I decided to speak to my supervisor about how I feel about the course and thinking am I really making the right choice to do MSc Sport and Exercise Science? They told me about that they have been through the same situation as me thinking about the future, the life and people that they have to deal with every day. Also, they said “Some people see the world as internal and some see as external. Besides, what’s the point of you dropping out when you’re the first ever student who ever published academic journal article?” It has made me realised there are so many things that I can do and why throw it all away? I’ve decided that I am going to stay and get what I always wanted first place and I am not alone because I have two amazing supervisors that are always going to support me.

Anyway, back to what happened last week Wednesday, I woke up early, had my breakfast boiled eggs, toast and green tea. Then got ready to go to Cambridge from London King’s Cross. I arrived Cambridge early than I normally do but it was because I wanted to meet my friend at the station so we can go to the university together. As we were walking, she kept saying that how nervous she is about her presentation and thinking that she is not going to do well. I wasn’t nervous at all because I know I had a lot of practice. I tell her “You have nothing to be nervous about, you know all of us. All you got to do is relax, take your time and speak slowly so everyone can understand you AND ME!” I did figure out what my modality was after speaking to my supervisors, so I have to talk about that I show good understanding ontology and epistemology and how they both linked so well together.

When arriving at the campus, my friend continued to annoy me about how nervous she is and she managed to build up my nerves for worrying what would happen for my presentation. It is annoying because I always seem to know how to control my nerves and stay calm. After I had my morning lecture, I went straight to see my supervisor so that she would give me some tips before the presentation and practice in front of her.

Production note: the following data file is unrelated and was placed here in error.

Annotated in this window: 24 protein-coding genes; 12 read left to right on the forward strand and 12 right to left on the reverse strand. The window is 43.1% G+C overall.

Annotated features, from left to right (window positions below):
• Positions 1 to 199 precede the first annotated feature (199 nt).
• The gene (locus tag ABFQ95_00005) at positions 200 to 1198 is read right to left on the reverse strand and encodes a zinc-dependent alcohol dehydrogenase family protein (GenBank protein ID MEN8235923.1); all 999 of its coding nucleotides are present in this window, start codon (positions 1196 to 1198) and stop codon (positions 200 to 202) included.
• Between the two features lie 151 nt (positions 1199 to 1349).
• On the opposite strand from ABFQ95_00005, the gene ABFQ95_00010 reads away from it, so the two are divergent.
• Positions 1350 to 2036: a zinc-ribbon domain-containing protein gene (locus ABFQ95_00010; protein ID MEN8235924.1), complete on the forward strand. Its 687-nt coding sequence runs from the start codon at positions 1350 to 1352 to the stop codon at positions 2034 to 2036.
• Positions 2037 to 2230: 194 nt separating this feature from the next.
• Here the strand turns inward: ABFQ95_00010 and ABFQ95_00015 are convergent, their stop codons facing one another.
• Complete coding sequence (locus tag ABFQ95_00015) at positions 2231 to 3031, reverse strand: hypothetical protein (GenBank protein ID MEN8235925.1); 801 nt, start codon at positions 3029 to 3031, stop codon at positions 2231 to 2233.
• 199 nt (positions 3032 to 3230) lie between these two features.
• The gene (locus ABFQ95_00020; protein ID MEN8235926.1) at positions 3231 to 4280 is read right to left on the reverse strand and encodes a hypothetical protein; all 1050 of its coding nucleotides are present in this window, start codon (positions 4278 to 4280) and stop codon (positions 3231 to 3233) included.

Before 2 pm, I had a quick practice with a friend from the course and having that practice I felt at ease. It was time for my actual presentation and I am last so I had a long way to go until my turn to present in front of everyone in the group and 2 markers.  When it was time for listening to everyone’s presentation. I was completely switched off. Why? It was because I have no clue or care what they were talking about their modality. I know should but honestly, I was more interested listening to two of my friend’s presentation when one was talking about a semi-structured interview and another one was talking about physical literacy. It was interesting because it’s an interesting topic to listen to until it was finally the time for my presentation. I stood up and was beginning to get nervous and present to the group until one of the markers said: “We got to wait for your supervisor to come.” When he said that I was actually buzzing because I enjoy to present to the people I know really well so I didn’t feel nervous at all! Here I am presenting to the whole group about my modality.